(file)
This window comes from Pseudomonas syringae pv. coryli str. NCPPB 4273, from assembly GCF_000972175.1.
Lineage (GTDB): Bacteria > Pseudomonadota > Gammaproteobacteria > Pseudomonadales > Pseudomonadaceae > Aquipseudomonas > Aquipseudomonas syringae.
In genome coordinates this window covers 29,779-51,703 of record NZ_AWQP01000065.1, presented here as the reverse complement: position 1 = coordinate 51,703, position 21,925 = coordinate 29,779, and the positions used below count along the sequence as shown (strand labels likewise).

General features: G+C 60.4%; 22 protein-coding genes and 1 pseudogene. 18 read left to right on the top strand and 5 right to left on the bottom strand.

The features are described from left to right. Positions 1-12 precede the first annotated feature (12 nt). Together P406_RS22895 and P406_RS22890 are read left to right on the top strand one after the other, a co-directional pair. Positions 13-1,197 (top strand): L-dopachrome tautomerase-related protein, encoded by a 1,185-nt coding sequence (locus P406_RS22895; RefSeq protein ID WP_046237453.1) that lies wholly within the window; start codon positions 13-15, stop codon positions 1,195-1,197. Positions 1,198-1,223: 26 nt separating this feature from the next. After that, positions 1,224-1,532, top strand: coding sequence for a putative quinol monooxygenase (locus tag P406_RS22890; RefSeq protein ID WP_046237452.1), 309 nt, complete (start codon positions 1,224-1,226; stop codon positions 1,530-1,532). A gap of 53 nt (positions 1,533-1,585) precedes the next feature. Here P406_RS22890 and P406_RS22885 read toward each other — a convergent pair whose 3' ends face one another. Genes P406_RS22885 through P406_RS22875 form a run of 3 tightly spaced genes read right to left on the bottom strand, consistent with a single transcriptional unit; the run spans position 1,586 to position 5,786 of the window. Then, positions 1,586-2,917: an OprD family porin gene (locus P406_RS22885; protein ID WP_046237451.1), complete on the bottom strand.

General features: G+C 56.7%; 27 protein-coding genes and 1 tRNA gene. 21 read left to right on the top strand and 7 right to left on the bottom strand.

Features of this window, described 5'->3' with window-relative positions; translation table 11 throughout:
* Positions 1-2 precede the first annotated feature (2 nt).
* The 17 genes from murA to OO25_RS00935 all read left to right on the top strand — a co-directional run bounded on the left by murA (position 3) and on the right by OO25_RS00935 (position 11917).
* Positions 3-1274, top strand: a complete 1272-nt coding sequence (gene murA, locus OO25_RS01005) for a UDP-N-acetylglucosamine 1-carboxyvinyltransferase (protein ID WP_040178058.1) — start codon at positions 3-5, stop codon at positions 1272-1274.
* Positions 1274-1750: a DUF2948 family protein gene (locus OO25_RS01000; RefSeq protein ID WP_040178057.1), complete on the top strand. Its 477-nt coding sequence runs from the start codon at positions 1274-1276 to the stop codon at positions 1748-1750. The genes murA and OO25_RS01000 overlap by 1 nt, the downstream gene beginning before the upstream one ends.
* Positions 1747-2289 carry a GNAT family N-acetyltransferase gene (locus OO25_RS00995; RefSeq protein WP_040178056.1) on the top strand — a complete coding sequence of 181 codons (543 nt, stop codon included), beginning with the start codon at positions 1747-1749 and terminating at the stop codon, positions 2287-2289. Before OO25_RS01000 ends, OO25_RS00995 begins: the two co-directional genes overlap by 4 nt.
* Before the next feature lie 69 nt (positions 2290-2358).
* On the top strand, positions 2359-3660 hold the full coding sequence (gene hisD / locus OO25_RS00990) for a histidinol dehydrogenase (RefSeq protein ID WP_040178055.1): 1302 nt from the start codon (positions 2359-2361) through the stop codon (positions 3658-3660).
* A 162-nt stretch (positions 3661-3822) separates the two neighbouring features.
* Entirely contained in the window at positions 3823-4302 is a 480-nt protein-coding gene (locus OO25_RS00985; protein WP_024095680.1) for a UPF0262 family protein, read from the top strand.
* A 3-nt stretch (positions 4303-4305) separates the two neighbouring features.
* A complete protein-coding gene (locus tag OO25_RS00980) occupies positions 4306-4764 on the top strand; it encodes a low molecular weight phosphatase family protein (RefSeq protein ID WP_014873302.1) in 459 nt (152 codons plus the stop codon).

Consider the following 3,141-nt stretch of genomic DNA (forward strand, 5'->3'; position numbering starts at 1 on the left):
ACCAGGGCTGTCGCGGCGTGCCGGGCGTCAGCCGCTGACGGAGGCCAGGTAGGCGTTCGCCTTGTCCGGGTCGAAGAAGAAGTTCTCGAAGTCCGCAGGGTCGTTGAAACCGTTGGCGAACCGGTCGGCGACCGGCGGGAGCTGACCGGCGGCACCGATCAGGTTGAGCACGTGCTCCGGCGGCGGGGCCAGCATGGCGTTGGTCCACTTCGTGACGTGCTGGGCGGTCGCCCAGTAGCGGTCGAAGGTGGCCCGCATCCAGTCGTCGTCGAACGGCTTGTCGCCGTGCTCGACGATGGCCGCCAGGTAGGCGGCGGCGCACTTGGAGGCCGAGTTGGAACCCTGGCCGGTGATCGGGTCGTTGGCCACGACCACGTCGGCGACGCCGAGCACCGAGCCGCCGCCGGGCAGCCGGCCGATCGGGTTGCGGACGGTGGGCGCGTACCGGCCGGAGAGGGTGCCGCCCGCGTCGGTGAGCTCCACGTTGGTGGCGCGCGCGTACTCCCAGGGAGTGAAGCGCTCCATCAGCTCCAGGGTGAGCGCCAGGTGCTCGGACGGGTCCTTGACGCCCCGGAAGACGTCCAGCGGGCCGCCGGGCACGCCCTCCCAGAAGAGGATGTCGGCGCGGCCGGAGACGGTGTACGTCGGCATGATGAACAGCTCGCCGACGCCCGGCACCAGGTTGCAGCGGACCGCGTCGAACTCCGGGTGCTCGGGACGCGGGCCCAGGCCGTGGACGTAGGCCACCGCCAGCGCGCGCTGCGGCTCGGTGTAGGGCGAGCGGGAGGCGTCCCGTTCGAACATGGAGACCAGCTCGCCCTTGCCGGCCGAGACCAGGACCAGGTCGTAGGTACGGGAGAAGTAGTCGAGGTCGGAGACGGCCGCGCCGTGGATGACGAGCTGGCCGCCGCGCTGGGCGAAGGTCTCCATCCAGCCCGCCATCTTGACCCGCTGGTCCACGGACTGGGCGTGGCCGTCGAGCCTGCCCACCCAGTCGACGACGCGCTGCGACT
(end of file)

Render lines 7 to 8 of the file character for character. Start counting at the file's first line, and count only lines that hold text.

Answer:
Features of this window, described 5'->3' with window-relative positions; translation table 11 throughout:
* Positions 1-2 precede the first annotated feature (2 nt).